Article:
Such a tax is relatively easy to implement since the government has tax records for property and assessed value already. Furthermore, even efforts to evade the tax have the desired effect since they increase the cost of carrying a vacant unit.
The potential benefits of even modest downward pressure on prices are substantial. If housing accounts for 25 percent of consumption spending, and a vacant property tax can lower average housing costs by just 4 percent, it would be the equivalent of a 1.0 percentage point rise in the real wage. Of course many of the property owners hit by this tax will not be wealthy, but Italy does not have any options that don’t involve hurting some people who are not wealthy. And as a group, there is no doubt that property owners are richer than workers. Certainly this route for reducing the price level has to be better than forcing another 1.0 percentage point decline in the real wage.
Another place to look for price declines is the pharmaceutical industry. According to the OECD, Italy spent 23.1 billion euros, or 1.7 percent of GDP, on pharmaceuticals and other non-durable medical goods in 2012. This is considerably less than in the United States, where drug companies are granted unfettered patent monopolies, but it is still probably more than twice as much what the country would pay if drugs were available at the free market price.
There are limits on how far Italy can go to depress its drug prices, but it certainly should press these limits. Again, the alternative is more downward pressure on real wages. Furthermore, the patent system is an antiquated, inefficient, and corrupt mechanism for financing drug development. If Italy can help to the drive towards developing more efficient alternatives, it will have done the world an enormous service.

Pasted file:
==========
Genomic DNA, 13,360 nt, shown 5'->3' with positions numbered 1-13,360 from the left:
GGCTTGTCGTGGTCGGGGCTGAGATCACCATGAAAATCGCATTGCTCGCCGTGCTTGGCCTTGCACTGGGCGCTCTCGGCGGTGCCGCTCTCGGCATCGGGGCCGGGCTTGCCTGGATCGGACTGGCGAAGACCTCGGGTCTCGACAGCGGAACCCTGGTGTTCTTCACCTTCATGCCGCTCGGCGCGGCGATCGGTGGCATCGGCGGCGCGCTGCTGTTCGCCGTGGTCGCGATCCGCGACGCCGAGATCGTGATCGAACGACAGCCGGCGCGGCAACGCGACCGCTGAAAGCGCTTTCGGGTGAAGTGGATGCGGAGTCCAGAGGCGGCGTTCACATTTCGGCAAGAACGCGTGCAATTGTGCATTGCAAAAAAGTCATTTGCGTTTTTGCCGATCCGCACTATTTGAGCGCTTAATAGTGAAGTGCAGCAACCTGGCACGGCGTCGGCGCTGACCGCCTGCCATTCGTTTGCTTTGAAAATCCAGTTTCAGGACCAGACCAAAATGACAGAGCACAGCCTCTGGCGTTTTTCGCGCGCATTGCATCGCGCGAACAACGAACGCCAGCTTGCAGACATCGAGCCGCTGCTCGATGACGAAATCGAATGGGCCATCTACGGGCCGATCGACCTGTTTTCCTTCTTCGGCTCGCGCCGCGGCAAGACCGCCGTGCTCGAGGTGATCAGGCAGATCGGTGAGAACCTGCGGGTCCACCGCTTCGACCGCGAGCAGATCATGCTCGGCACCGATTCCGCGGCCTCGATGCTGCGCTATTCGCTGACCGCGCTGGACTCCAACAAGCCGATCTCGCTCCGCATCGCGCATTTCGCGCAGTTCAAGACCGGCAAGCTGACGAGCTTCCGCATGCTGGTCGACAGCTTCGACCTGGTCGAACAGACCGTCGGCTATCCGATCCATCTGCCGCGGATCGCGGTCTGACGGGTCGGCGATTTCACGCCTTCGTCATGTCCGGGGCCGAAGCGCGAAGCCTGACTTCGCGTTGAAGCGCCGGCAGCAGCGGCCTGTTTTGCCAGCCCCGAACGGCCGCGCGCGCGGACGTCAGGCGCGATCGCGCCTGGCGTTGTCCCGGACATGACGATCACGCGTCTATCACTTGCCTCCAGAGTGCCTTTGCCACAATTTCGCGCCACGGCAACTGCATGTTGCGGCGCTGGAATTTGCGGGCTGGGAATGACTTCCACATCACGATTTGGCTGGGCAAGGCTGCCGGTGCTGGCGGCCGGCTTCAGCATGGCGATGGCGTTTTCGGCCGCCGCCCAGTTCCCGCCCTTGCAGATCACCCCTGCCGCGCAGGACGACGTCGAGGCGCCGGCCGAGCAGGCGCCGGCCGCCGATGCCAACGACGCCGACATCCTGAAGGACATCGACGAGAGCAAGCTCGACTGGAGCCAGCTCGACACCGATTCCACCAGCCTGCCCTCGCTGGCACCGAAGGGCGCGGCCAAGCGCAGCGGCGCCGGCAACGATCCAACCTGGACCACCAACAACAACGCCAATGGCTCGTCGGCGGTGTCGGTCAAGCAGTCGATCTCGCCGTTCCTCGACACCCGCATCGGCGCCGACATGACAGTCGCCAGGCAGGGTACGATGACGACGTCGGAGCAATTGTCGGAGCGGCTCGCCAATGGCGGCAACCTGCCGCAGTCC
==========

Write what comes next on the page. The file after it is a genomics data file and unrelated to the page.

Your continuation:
In the same vein, Italy spends billions each year in payments for Microsoft’s software, for Hollywood movies, for copyrighted video games, and for recorded music. It has treaty obligations that require it to respect copyrights, but there is enormous room for discretion in enforcement. For example, there is no reason that protection of Disney’s copyright on Mickey Mouse should be a higher law enforcement priority than collecting back taxes from millionaires and billionaires who rip off the Italian people. (This discretion would likely be eroded under the provisions of Trans-Atlantic Trade and Investment Pact.)
This list gives some of the areas where they are substantial rents that could be targeted as a way to bring down prices in Italy. Undoubtedly there are many other areas. Targeting high income rent earners is not a substitute for good macroeconomic policy, but good policy is precluded by the troika and the political realities in Italy. The question then becomes the best path forward given the macroeconomic constraints.
Certainly a policy that seeks to accomplish the deflation prescribed by the Eurozone authorities by reducing these and other rents accruing primarily to high income people is better than accomplishing deflation through wage cuts to ordinary workers. In addition, if Italy’s pain is shared by powerful corporations like Microsoft and Pfizer, it may help get the troika to reconsider the wisdom of its policies.
Dean Baker is the co-director of the Center for Economic and Policy Research (CEPR). He has worked for the World Bank, the Joint Economic Committee of the U.S. Congress, and the OECD's Trade Union Advisory Council. His latest book is The End of Loser Liberalism: Making Markets Progressive